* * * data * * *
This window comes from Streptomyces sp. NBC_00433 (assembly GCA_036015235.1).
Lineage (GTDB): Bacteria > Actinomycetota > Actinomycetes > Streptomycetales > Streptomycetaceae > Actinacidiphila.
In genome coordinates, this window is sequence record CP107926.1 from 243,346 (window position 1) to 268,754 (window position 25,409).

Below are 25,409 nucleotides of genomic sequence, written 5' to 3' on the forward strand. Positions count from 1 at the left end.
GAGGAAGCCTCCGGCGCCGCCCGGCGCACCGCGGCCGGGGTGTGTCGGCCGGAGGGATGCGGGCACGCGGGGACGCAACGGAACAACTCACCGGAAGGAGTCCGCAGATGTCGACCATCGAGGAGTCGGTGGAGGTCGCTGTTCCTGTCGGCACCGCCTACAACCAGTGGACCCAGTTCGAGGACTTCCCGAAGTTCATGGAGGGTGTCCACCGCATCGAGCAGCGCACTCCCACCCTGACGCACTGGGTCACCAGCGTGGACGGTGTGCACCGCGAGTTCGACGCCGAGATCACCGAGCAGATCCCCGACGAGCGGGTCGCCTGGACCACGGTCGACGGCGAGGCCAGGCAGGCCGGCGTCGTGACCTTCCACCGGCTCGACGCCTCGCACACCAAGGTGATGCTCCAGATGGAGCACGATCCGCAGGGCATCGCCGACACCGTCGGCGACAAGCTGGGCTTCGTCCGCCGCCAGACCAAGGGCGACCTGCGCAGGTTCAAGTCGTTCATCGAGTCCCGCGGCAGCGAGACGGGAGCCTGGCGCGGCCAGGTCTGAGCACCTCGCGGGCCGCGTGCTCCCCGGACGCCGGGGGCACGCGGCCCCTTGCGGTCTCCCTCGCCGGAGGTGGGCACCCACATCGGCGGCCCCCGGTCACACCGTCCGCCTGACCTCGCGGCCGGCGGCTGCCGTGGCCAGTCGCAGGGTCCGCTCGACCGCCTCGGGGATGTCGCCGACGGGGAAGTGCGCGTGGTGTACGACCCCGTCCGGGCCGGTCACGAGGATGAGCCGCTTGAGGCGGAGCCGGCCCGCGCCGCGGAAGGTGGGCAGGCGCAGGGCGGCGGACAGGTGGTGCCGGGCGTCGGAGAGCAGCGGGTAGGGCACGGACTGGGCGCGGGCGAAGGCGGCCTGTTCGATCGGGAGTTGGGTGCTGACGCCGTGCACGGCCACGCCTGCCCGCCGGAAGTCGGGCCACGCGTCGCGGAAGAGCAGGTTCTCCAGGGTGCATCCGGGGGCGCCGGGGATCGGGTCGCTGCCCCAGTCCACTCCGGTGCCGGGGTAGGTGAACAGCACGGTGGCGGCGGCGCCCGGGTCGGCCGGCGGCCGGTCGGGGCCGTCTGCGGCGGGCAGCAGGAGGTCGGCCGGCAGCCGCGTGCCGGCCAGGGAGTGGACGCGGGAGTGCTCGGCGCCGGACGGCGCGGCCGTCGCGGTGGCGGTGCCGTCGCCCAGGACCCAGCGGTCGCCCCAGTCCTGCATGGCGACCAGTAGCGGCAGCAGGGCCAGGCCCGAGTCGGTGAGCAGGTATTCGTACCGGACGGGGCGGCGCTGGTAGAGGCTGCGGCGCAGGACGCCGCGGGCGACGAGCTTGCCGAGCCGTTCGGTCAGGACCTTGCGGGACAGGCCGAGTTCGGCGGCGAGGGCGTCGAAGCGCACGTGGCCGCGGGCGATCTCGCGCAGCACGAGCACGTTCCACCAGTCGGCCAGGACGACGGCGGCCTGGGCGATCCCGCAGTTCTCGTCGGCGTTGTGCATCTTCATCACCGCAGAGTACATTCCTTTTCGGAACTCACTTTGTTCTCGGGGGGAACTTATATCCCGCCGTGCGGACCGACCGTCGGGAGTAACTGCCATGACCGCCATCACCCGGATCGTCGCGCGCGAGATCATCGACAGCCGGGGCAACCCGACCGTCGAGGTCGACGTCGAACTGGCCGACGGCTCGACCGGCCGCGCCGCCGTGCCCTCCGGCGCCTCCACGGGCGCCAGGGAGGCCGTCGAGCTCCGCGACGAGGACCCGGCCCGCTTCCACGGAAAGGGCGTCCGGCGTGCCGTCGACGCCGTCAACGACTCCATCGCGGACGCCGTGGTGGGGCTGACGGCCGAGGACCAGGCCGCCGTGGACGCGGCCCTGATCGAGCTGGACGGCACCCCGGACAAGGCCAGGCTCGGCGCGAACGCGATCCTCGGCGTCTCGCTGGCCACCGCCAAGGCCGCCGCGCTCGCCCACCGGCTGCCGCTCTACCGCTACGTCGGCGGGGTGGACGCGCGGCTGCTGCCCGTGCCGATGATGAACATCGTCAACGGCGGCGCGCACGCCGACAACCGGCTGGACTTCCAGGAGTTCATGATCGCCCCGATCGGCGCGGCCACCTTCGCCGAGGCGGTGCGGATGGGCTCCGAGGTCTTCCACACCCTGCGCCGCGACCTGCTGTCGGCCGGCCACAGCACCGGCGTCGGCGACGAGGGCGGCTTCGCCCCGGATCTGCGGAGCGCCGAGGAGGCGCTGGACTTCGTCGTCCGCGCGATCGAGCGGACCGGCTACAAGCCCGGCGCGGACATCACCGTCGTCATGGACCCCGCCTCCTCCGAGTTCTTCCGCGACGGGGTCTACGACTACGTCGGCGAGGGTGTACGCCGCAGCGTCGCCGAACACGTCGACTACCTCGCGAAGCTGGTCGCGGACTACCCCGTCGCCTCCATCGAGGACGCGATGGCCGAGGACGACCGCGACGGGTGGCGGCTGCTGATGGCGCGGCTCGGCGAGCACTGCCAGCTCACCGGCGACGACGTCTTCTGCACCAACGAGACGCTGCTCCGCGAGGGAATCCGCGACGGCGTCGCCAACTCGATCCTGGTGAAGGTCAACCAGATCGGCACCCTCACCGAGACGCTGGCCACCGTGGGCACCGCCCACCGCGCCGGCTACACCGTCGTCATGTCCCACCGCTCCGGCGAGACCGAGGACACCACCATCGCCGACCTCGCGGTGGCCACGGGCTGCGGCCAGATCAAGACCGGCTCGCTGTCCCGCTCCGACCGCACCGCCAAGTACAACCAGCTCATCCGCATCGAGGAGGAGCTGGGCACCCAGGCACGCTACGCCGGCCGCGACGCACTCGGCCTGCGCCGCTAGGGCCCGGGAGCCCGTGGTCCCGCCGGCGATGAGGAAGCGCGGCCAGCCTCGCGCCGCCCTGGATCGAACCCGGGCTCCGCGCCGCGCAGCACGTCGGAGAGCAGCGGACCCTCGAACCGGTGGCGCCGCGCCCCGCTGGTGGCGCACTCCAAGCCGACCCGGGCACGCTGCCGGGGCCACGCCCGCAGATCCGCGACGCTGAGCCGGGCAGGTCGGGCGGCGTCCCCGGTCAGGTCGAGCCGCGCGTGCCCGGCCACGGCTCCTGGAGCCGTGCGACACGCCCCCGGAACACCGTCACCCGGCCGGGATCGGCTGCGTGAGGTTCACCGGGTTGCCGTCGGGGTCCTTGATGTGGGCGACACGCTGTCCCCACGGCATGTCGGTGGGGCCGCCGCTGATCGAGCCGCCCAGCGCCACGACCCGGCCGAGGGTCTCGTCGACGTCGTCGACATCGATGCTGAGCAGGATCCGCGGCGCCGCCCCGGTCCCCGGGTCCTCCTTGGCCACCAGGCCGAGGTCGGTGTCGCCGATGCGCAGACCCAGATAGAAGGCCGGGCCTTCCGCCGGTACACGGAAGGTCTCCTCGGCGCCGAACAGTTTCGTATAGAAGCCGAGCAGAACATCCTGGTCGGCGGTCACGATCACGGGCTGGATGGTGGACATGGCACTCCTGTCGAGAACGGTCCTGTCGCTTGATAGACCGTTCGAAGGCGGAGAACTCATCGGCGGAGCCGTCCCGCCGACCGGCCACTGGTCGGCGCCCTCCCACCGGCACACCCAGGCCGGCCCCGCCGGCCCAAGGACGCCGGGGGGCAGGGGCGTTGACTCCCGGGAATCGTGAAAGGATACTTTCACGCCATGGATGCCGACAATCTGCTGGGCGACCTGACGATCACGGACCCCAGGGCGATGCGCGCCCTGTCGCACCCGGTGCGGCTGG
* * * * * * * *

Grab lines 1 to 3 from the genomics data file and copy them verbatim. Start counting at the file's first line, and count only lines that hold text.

This window comes from Streptomyces sp. NBC_00433 (assembly GCA_036015235.1).
Lineage (GTDB): Bacteria > Actinomycetota > Actinomycetes > Streptomycetales > Streptomycetaceae > Actinacidiphila.
In genome coordinates, this window is sequence record CP107926.1 from 243,346 (window position 1) to 268,754 (window position 25,409).